It was after Fair Hill that year, while I was reflecting on why he got so tired and why he didn’t start to really take a deep breath until I was halfway around, that I would look out in the paddock and see Antigua doing his own trot sets. The value of feeling when your horse takes a deep breath teaches people how to ride around a course, long or short format. When the horse takes a deep breath, when you feel their lungs expand on your legs, it supplies oxygen that is needed for the horse/athlete to continue. By knowing your horse and understanding the course it is always good to recognize places where you as a rider can “throttle back” and allow the horse to breathe. (eg: bottom of a hill, in between fly type fences). Horses have to be taught how to take a deep breath while at speed through the gallop sets that we do at speed. 2006 came and I had the hopes of making the WEG squad but knew that if that was going to come true I was going to need a very strong and fit horse for Rolex. I went back to my notes and pulled my prep work out from the year before and mimicked my Badminton lead-up with a few changes in the galloping. I needed a gallop where I knew he was going to breathe and get the oxygen that he needed (including a bit more sprint work). I had a fit horse at Rolex and by minute 8 all we needed for the next gear was a deep breath.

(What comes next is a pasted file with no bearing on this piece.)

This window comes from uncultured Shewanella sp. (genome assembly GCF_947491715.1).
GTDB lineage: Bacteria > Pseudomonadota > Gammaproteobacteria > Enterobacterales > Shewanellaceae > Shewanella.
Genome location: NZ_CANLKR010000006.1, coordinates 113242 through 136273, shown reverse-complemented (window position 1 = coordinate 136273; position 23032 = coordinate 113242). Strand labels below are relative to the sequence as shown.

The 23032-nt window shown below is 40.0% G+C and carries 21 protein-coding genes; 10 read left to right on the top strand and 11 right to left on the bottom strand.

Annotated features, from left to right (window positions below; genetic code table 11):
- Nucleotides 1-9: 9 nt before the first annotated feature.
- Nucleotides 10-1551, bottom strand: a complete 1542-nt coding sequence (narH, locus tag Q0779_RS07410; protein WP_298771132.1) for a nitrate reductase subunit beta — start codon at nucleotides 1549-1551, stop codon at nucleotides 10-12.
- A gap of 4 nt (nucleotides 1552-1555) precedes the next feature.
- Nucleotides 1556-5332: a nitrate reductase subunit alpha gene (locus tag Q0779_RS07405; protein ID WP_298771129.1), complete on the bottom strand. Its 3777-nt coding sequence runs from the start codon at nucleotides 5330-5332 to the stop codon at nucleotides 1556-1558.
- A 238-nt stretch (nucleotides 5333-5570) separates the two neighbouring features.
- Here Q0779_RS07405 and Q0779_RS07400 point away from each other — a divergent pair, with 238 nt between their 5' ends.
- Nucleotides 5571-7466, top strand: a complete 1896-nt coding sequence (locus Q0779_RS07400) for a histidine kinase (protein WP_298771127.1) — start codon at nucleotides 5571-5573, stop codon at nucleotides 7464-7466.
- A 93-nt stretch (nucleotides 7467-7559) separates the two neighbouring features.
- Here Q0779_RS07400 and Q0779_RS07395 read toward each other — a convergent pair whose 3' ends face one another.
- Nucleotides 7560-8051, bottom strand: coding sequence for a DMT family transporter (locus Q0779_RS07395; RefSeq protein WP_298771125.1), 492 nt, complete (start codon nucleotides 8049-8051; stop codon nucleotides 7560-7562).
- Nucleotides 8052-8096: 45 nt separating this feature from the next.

Every horse is different and is going to handle fitness in their own way. Is the sport different? Yes. Does it take less fitness and horsemanship? NO. The best advice I can give is listen to you horse, tand ake note when they take a deep breath. The jumps come up quick and you can’t commit to them until you have the tools you need to answer the questions.
Above photo – Will Faudree and Antigua at the 2008 Olympic Games mandatory training session. Josh Walker photo.
Right photo – Faudree and Antigua at the 2008 final mandatory outing at The Fork. Mike McNally photo.

Monday, October 18, 2010

Team USA Finishes Second At Bokelo

U.S. Effort at Boekelo CCI3*
Updated: 2010-10-18
From the USEF, by Joanie Morris